I have continued my Ian McEwan fest this week by reading Saturday, his novel that focuses on one Saturday in the life of London based neurosurgeon, Henry Perowne.
The personal and the political collide in this novel as it is set after the tense period of 9/11 and on the day that millions took to the streets to protest the predicted invasion of Iraq by the allied forces. In amongst this political activity is the "normal" Saturday routine of Henry as he looks forward to playing squash with a colleague, check in on the condition of his patients, attend to his roles as parent and husband and prepare a meal for a family reunion that will take place at his house later that night.
Except it is evident from the beginning that this Saturday is possibly not going to follow the regular path when Henry is, for some unknown reason, woken very early to witness a burning plane from his bedroom window.
The narrative of the novel weaves between the action taking place on the Saturday in question to Henry's memories and recollections of his recent and not so recent past. It is in this way that we learn about Henry's wife, Rosalind and his two adult children, Daisy and Theo and the significant parts they play in Henry's life. We also learn about Henry's job as a neurosurgeon and the passion and commitment he has for this role. Apparently McEwan spent two years following an actual neurosurgeon around watching him at his job and this clearly shows in the detail and precision McEwan conveys about neurosurgery in the book.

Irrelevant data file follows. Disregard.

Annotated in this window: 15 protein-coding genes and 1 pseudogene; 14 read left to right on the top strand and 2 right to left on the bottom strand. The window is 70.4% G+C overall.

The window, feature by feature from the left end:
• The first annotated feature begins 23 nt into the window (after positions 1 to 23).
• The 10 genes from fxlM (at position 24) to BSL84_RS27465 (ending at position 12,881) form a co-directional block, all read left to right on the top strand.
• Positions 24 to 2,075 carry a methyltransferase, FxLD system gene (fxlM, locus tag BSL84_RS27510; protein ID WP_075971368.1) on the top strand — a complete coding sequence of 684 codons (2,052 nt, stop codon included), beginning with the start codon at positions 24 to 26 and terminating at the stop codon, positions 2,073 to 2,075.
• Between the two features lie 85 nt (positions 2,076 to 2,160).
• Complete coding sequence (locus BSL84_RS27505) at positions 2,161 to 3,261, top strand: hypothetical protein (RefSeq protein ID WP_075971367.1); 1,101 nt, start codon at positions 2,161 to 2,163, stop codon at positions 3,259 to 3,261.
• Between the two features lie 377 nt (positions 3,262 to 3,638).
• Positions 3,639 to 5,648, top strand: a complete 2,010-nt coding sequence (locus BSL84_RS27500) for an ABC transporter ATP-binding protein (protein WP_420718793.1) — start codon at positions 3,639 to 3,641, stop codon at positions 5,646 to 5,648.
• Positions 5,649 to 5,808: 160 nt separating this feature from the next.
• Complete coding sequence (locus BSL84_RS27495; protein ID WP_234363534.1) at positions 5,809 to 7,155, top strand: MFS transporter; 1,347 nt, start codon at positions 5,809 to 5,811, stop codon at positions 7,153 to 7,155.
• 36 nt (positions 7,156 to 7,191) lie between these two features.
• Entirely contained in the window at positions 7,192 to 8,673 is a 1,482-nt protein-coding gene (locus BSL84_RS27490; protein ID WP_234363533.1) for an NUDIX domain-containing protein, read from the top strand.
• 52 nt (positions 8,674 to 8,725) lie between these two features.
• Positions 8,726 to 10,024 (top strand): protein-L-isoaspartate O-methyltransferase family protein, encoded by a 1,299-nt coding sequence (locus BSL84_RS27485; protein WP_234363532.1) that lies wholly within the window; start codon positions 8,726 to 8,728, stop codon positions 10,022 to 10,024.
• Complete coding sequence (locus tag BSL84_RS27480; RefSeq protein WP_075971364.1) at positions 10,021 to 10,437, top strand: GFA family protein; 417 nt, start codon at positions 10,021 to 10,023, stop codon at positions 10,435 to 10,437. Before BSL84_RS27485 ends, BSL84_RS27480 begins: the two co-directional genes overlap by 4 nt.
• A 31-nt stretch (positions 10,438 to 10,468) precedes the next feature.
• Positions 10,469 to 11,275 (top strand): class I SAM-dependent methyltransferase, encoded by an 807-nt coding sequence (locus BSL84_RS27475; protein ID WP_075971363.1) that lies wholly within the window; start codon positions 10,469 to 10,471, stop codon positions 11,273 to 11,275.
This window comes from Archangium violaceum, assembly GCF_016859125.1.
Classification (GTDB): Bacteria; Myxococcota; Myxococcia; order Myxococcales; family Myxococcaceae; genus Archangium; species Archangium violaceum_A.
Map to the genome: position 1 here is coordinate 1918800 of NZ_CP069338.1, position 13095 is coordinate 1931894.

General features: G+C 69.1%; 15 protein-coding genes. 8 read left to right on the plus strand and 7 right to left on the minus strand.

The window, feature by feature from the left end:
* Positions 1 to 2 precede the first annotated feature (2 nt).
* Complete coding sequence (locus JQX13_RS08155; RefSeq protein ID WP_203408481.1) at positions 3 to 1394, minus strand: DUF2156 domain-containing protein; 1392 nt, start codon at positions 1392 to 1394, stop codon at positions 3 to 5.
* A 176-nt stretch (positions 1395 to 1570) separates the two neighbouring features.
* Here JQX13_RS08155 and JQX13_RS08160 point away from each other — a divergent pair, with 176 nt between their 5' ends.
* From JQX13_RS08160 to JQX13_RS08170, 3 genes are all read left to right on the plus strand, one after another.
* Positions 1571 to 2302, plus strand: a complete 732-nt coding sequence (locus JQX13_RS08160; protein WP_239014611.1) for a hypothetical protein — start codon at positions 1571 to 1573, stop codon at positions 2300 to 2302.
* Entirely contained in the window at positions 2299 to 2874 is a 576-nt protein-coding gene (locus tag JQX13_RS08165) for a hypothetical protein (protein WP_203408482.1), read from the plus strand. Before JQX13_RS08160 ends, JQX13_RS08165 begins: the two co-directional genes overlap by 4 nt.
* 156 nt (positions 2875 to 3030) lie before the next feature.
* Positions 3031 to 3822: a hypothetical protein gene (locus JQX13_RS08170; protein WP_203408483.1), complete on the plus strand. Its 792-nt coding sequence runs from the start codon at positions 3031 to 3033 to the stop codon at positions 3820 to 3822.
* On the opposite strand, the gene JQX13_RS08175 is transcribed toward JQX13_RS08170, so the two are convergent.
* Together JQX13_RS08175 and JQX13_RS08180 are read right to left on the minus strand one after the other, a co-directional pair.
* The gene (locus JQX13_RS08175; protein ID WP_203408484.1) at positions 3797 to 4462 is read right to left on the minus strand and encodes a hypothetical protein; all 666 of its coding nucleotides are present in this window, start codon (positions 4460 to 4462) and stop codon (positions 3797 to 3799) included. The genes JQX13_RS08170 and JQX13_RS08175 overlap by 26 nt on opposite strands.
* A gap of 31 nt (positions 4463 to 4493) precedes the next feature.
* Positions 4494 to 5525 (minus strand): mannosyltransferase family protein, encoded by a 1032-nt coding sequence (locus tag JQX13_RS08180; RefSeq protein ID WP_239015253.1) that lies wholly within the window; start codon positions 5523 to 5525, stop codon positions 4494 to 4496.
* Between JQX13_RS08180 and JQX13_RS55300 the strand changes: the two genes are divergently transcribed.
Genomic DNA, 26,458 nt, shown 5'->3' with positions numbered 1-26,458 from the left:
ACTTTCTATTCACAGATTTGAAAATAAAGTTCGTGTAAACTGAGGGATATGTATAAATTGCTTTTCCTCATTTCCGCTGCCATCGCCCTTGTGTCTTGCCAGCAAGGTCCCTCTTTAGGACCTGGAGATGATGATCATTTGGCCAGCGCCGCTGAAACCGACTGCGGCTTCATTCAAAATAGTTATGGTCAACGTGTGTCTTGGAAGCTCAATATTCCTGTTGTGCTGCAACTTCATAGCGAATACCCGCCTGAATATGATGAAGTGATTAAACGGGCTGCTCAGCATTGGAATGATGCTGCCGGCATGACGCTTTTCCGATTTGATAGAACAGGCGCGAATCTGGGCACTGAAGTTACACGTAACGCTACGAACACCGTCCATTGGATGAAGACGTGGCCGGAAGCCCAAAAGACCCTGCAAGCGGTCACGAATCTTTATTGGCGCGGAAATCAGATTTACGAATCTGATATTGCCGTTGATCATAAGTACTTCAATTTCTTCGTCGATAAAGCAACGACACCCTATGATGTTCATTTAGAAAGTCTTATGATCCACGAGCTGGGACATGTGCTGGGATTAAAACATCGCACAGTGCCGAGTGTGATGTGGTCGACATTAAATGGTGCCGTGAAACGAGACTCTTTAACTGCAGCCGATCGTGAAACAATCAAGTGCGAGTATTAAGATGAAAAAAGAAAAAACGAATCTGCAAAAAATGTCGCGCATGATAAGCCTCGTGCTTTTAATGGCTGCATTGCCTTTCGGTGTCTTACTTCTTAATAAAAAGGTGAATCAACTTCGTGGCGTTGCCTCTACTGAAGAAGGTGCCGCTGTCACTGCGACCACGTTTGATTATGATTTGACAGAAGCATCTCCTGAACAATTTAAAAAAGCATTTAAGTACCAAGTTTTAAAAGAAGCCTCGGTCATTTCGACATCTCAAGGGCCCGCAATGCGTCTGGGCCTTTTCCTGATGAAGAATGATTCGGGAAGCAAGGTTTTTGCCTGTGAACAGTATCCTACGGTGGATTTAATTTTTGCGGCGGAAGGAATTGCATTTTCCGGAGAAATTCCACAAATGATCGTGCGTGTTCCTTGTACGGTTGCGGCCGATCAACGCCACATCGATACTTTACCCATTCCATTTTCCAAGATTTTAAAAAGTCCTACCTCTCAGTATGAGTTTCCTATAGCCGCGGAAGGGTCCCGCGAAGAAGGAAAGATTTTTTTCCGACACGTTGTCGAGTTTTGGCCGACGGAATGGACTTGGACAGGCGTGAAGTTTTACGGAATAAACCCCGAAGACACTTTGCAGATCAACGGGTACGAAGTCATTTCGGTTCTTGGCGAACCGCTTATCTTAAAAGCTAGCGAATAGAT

I quite enjoyed this particular detail (I have worked in a neurosurgery ward of a major hospital and it was a joy to see the area detailed so accurately) however some of the other intense details portrayed in the book (such as learning step by step how to make a fish stew!) I could have done without.
McEwan built the tension in this story wonderfully - the balance between what was happening in Henry's day corresponded nicely with what was happening in greater London at the time and it was clear that something was building to crisis point which kept me hooked into the story. I was left wondering if it was all just a little too dramatic though??
I'm still a huge McEwan fan - he builds and tells fantastic stories and characters - I might just take a break for a little while and read something a little less threatening to the heart!